• Optic Nerve Hypoplasia
      • The underdevelopment of the optic nerve during pregnancy. ONH may occur infrequently in one eye (unilateral) but more commonly in both eyes (bilateral). ONH is not progressive and cannot be cured. ONH may occur by itself or along with neurological or hormonal abnormalities. Affected eyes usually are blind or have very poor vision. The pupil of the affected eye is noticeably larger. In unilateral ONH the diagnosis is often incidental (the dog fails the swinging flashlight test). Affected dogs and close relatives should not be used for breeding.
    • Sebaceous Adenitis
      • A hereditary immune skin disease. It cannot be cured, but can be treated. In SA the sebaceous glands that adjoin the hair follicles become inflamed and are gradually destroyed. Most common signs include excessive dandruff, skin lesions on the back and ears, patchy hair loss. If left untreated, skin bacterial infections may develop. The disease occurs in many dog breeds. Affected carriers must NOT be bred. Long-term treatment is necessary to control the disease.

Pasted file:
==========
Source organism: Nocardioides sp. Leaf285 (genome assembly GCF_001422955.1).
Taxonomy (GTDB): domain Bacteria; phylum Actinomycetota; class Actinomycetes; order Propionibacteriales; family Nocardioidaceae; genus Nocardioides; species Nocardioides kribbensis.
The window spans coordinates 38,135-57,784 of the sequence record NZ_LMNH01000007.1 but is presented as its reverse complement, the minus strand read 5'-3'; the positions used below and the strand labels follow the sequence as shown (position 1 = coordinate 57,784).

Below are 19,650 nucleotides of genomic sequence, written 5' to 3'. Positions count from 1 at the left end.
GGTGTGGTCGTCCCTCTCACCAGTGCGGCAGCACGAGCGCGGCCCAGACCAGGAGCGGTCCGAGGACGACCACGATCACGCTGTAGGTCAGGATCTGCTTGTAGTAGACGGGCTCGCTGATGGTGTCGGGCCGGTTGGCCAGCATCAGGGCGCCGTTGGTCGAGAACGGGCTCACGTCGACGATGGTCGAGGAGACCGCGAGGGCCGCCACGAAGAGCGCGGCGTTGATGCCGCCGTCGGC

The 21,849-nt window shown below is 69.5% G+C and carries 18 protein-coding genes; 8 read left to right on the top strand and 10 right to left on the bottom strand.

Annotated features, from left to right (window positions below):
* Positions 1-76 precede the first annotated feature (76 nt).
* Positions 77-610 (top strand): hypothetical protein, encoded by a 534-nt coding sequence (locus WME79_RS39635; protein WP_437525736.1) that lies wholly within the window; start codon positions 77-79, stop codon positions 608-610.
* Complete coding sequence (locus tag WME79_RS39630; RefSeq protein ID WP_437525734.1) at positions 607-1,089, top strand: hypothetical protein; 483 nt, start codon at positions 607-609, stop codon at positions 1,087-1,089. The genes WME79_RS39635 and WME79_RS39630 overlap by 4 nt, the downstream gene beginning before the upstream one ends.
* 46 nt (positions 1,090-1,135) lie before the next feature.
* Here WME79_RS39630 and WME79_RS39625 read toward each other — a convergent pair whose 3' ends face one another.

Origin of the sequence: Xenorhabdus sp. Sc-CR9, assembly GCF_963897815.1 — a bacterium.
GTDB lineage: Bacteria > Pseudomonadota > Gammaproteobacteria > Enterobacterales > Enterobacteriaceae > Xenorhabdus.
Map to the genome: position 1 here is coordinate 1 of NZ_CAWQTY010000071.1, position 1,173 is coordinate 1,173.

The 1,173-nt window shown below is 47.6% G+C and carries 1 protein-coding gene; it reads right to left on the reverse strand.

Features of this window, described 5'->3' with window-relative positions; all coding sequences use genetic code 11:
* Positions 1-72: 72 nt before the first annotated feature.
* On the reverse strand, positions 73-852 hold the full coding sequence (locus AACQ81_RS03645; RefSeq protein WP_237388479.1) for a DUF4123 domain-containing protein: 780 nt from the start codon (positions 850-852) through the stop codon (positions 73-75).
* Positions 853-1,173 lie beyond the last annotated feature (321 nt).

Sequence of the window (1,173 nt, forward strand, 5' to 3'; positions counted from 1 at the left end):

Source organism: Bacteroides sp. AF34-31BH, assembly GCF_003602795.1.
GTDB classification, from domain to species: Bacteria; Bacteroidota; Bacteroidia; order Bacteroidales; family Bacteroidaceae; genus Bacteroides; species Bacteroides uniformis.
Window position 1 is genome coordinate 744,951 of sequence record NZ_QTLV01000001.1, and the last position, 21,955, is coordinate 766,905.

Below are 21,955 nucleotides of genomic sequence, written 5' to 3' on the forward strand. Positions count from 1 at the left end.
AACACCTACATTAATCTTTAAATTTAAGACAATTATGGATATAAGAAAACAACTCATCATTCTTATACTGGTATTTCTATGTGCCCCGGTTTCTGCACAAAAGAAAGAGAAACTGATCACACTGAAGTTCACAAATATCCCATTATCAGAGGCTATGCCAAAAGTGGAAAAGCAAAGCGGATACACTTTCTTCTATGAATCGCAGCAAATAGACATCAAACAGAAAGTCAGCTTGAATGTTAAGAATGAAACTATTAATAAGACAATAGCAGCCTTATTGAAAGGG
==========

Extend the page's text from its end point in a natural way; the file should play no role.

• Von Willebrand Disease (vWd)
      • The most common canine hereditary bleeding disorder. There are three subtype classifications which are dependent on the severity of clinical signs, mode of inheritance, and biochemical abnormalities of von Willebrand factor protein (vWf). Type 1 vWd has been observed in many canine breeds and in cats. There is a mild bleeding tendency. In Type 2 vWd, there is a moderate bleeding tendency. In Type 3 vWd, there is a moderate bleeding tendency. Von Willebrand factor is usually 0 percent. Many breeds of purebred dogs are affected.

    Other diseases and health disorders include epilepsy (a disease manifested by convulsive attacks usually with clouding of consciousness), and Mutant color alopecia (coat color-dependent hair loss).

    Video Credits: Animal Planet, Discovery Channel